7 Things You Should Know About the HyFlex Course Model — from library.educause.edu

Excerpt:

What is it? The hybrid flexible, or HyFlex, course format is an instructional approach that combines face-to-face (F2F) and online learning. Each class session and learning activity is offered in-person, synchronously online, and asynchronously online. Students can decide—for each class or activity—how to participate. As Brian Beatty notes in Hybrid-Flexible Course Design, the result is “a student-directed, multi-modal learning experience.” The HyFlex approach provides students autonomy, flexibility, and seamless engagement, no matter where, how, or when they engage in the course. Central to this model is the principle that the learning is equivalent, regardless of the mode. The approach was developed with a focus on student flexibility, but the benefits also extend to faculty. For example, an instructor, along with some students, could “attend” class remotely, while other students join physically from a room on campus.

 

 

Pedagogical considerations for instructional videoconferencing sessions — from onlinelearningconsortium.org by Amanda Major

Excerpt:

Presented here are recommendations and strategies to support educators.

We hope you find these pedagogical considerations for faculty holding a synchronous class session via a video conferencing tool as timely, practical, and rewarding. The intent is to allay your anxieties about offering quality instruction to your students; thereby, helping you to adapt quickly to this new situation.

The ending points of your content delivery should make a lasting impression. Try these ideas:

    • Wrap-up your session with a Parking Lot designed as a quadrant (see below), use a shared document and include the following quadrant headings/questions so students can respond in real time:

 


 

 


 

Also see the idea of a learning journal here.

Have the students keep a learning journal, while answering these questions each week

 

 

What should schools, colleges and Universities do in September? …7 actions — from donaldclarkplanb.blogspot.com by Donald Clark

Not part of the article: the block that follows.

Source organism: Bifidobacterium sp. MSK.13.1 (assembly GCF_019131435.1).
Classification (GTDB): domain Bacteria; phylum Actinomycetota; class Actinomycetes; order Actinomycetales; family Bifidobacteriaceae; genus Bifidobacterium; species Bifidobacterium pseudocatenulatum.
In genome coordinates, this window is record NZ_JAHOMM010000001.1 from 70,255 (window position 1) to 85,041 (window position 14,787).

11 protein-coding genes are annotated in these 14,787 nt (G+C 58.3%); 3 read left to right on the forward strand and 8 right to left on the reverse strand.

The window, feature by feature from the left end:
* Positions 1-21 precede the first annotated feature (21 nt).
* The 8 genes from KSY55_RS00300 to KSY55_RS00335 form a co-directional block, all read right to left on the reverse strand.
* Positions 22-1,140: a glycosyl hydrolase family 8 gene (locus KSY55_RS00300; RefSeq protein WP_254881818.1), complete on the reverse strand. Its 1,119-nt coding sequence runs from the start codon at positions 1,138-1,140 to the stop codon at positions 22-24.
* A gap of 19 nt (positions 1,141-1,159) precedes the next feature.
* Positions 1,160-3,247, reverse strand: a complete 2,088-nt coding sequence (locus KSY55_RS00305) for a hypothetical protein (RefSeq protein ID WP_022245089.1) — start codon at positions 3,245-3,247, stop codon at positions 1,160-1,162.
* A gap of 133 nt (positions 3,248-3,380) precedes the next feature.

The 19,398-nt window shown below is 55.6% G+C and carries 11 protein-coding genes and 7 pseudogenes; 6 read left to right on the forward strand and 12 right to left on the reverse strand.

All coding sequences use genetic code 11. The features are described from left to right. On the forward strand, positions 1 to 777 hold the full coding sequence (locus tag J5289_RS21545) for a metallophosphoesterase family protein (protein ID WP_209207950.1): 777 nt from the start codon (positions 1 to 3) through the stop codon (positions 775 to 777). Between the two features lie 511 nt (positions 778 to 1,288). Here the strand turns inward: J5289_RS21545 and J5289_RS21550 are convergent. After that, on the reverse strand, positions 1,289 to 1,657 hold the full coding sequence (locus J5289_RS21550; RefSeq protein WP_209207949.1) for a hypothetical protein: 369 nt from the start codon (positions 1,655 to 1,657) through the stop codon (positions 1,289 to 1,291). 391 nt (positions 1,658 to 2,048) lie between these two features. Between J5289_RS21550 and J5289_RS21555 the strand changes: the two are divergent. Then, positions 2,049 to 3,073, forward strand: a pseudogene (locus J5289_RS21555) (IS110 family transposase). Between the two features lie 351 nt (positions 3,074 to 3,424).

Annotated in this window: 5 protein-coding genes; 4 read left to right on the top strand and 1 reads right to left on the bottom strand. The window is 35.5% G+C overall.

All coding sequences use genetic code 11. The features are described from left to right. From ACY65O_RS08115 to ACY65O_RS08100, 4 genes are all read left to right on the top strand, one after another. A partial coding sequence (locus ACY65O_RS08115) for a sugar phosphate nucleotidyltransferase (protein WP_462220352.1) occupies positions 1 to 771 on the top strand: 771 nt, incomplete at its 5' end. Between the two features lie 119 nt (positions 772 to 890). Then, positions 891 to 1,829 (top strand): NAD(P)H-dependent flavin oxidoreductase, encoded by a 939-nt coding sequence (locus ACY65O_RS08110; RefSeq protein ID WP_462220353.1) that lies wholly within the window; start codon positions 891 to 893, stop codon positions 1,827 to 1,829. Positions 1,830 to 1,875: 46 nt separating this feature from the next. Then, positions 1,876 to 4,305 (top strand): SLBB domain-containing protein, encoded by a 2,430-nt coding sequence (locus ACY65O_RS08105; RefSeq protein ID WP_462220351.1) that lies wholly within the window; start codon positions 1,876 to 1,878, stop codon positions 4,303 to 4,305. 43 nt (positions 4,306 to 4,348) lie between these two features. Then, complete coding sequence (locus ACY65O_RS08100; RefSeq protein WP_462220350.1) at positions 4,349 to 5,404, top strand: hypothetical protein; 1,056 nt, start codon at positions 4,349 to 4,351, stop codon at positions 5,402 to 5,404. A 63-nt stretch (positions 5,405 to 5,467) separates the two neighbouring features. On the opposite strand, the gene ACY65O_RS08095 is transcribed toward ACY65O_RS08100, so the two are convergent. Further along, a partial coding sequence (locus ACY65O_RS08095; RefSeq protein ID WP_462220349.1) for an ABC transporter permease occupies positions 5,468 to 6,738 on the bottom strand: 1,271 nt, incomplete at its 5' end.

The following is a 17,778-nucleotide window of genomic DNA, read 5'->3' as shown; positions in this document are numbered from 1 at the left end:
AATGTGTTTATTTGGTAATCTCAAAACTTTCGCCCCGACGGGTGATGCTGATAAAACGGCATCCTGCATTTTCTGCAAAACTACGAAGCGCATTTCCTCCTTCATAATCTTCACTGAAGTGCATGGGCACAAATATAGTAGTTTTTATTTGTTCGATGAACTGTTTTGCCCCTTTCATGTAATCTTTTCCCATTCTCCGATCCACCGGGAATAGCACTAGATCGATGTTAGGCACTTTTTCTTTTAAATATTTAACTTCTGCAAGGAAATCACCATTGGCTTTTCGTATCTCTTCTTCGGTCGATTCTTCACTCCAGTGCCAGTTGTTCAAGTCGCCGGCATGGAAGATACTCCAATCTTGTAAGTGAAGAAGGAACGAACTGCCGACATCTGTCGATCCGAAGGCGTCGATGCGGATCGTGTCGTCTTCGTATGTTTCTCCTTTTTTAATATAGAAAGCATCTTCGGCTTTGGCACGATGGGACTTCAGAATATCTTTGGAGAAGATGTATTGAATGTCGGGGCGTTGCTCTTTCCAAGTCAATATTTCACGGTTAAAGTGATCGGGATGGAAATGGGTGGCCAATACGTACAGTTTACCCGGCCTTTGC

Excerpts:

Let me start with a tough question. Weighing your wish to return to schools or campuses, given the current surge of Covid cases, is the return to the classroom or chasing the cash worth a single dead student, teacher or parent? Or should we see the September return as an opportunity to change things for the better and by that I mean for teachers, lecturers, students and parents? We need a reset.

Necessity is the mother of invention. I hope that this human tragedy allows us to transform the learning landscape to be better and more inclusive through Blended Learning. We have an opportunity to use contemporary technology to reduce teacher workload and improve learning at the same time.

 

A few creative ways to use student blogs — from cultofpedagogy.com by Jennifer Gonzalez

Excerpt:

Since those early days the blog has really evolved as a genre: People have taken the basic framework of the blog and used it to build all kinds of useful, interesting things online. This evolution has given the blog limitless potential as a form of writing, and that’s just as true for student writers as it is for everyone else. So if you’re looking for a nice, meaty assignment, one that in previous decades might have been a research paper or an oral presentation, consider assigning a blog instead. It’s not only a highly relevant form of writing, but because it’s done entirely online and worked on over time, it would also lend itself beautifully to remote or hybrid learning.

blog is part of a larger website, and what makes it unique is that it is dynamic. It changes. It’s regularly updated to provide new material

 

Why some colleges embraced a virtual fall sooner than others — from educationdive.com by Jeremy Bauer-Wolf; July 20, 2020
More schools are expected to make the switch in the coming weeks.

Excerpt:

These colleges aren’t likely to be exceptions for much longer, as higher ed experts predict the trickle of schools staying online will become a flood as the pandemic persists.

“I expect a bunch of colleges to announce their actual fall setup within 72 hours of each other in the next two weeks,” said Robert Kelchen, an associate professor of higher education at Seton Hall University. “It just takes a few colleges to lead the way and then their competitor institutions will follow.”

Also see:

Colleges walk back their fall plans as coronavirus cases spike — from educationdive.com by Natalie Schwartz; July 16, 2020

Dive Brief:

  • As the pandemic worsens, more colleges are ditching plans for in-person instruction this fall in favor of a mostly virtual term.
  • At least six colleges have announced in the past week that they’re planning for a remote term after previously indicating they might bring students back to campus.
  • They join others including the University of Southern California, which changed its fall plans at the beginning of July. Higher education experts expect more reversals to follow over the next few weeks.